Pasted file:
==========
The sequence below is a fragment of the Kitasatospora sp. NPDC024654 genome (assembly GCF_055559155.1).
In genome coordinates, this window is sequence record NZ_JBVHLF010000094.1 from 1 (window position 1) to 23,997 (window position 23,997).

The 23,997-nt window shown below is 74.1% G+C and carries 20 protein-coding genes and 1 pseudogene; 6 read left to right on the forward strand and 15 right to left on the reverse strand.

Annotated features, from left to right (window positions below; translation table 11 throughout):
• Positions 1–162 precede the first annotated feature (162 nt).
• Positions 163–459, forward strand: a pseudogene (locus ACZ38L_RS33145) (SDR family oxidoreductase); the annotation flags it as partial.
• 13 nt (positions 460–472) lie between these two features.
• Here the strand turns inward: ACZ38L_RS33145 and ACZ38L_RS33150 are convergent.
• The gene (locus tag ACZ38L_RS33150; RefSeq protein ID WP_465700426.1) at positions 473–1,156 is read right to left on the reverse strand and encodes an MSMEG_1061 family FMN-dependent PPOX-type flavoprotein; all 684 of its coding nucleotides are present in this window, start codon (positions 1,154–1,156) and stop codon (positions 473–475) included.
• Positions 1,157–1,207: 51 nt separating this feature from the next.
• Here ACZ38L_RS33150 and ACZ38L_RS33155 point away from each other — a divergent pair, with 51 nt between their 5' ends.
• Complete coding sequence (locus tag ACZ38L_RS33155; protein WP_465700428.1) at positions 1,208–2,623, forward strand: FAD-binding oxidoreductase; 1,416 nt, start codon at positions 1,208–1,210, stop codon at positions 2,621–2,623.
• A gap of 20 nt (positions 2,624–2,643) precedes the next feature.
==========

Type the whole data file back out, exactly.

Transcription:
The sequence below is a fragment of the Kitasatospora sp. NPDC024654 genome (assembly GCF_055559155.1).
In genome coordinates, this window is sequence record NZ_JBVHLF010000094.1 from 1 (window position 1) to 23,997 (window position 23,997).

The 23,997-nt window shown below is 74.1% G+C and carries 20 protein-coding genes and 1 pseudogene; 6 read left to right on the forward strand and 15 right to left on the reverse strand.

Annotated features, from left to right (window positions below; translation table 11 throughout):
• Positions 1–162 precede the first annotated feature (162 nt).
• Positions 163–459, forward strand: a pseudogene (locus ACZ38L_RS33145) (SDR family oxidoreductase); the annotation flags it as partial.
• 13 nt (positions 460–472) lie between these two features.
• Here the strand turns inward: ACZ38L_RS33145 and ACZ38L_RS33150 are convergent.
• The gene (locus tag ACZ38L_RS33150; RefSeq protein ID WP_465700426.1) at positions 473–1,156 is read right to left on the reverse strand and encodes an MSMEG_1061 family FMN-dependent PPOX-type flavoprotein; all 684 of its coding nucleotides are present in this window, start codon (positions 1,154–1,156) and stop codon (positions 473–475) included.
• Positions 1,157–1,207: 51 nt separating this feature from the next.
• Here ACZ38L_RS33150 and ACZ38L_RS33155 point away from each other — a divergent pair, with 51 nt between their 5' ends.
• Complete coding sequence (locus tag ACZ38L_RS33155; protein WP_465700428.1) at positions 1,208–2,623, forward strand: FAD-binding oxidoreductase; 1,416 nt, start codon at positions 1,208–1,210, stop codon at positions 2,621–2,623.
• A gap of 20 nt (positions 2,624–2,643) precedes the next feature.